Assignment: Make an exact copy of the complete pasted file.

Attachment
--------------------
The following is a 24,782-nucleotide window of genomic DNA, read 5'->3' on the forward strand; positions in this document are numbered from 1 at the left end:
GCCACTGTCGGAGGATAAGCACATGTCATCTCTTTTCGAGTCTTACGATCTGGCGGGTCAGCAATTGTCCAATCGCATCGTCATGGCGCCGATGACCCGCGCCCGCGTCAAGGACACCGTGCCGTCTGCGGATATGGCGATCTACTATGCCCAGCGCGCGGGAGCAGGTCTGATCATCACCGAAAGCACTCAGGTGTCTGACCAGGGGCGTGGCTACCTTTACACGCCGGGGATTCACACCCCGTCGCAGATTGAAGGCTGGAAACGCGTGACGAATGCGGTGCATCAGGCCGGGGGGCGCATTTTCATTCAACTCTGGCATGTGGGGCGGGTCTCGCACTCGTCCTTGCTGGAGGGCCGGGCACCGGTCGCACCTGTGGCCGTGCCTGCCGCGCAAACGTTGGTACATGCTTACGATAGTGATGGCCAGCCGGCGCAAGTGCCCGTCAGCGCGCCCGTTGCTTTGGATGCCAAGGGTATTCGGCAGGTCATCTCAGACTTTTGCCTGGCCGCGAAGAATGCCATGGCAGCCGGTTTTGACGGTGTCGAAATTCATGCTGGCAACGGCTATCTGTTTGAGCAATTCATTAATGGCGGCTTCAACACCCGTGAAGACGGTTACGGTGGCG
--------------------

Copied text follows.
The following is a 24,782-nucleotide window of genomic DNA, read 5'->3' on the forward strand; positions in this document are numbered from 1 at the left end:
GCCACTGTCGGAGGATAAGCACATGTCATCTCTTTTCGAGTCTTACGATCTGGCGGGTCAGCAATTGTCCAATCGCATCGTCATGGCGCCGATGACCCGCGCCCGCGTCAAGGACACCGTGCCGTCTGCGGATATGGCGATCTACTATGCCCAGCGCGCGGGAGCAGGTCTGATCATCACCGAAAGCACTCAGGTGTCTGACCAGGGGCGTGGCTACCTTTACACGCCGGGGATTCACACCCCGTCGCAGATTGAAGGCTGGAAACGCGTGACGAATGCGGTGCATCAGGCCGGGGGGCGCATTTTCATTCAACTCTGGCATGTGGGGCGGGTCTCGCACTCGTCCTTGCTGGAGGGCCGGGCACCGGTCGCACCTGTGGCCGTGCCTGCCGCGCAAACGTTGGTACATGCTTACGATAGTGATGGCCAGCCGGCGCAAGTGCCCGTCAGCGCGCCCGTTGCTTTGGATGCCAAGGGTATTCGGCAGGTCATCTCAGACTTTTGCCTGGCCGCGAAGAATGCCATGGCAGCCGGTTTTGACGGTGTCGAAATTCATGCTGGCAACGGCTATCTGTTTGAGCAATTCATTAATGGCGGCTTCAACACCCGTGAAGACGGTTACGGTGGCG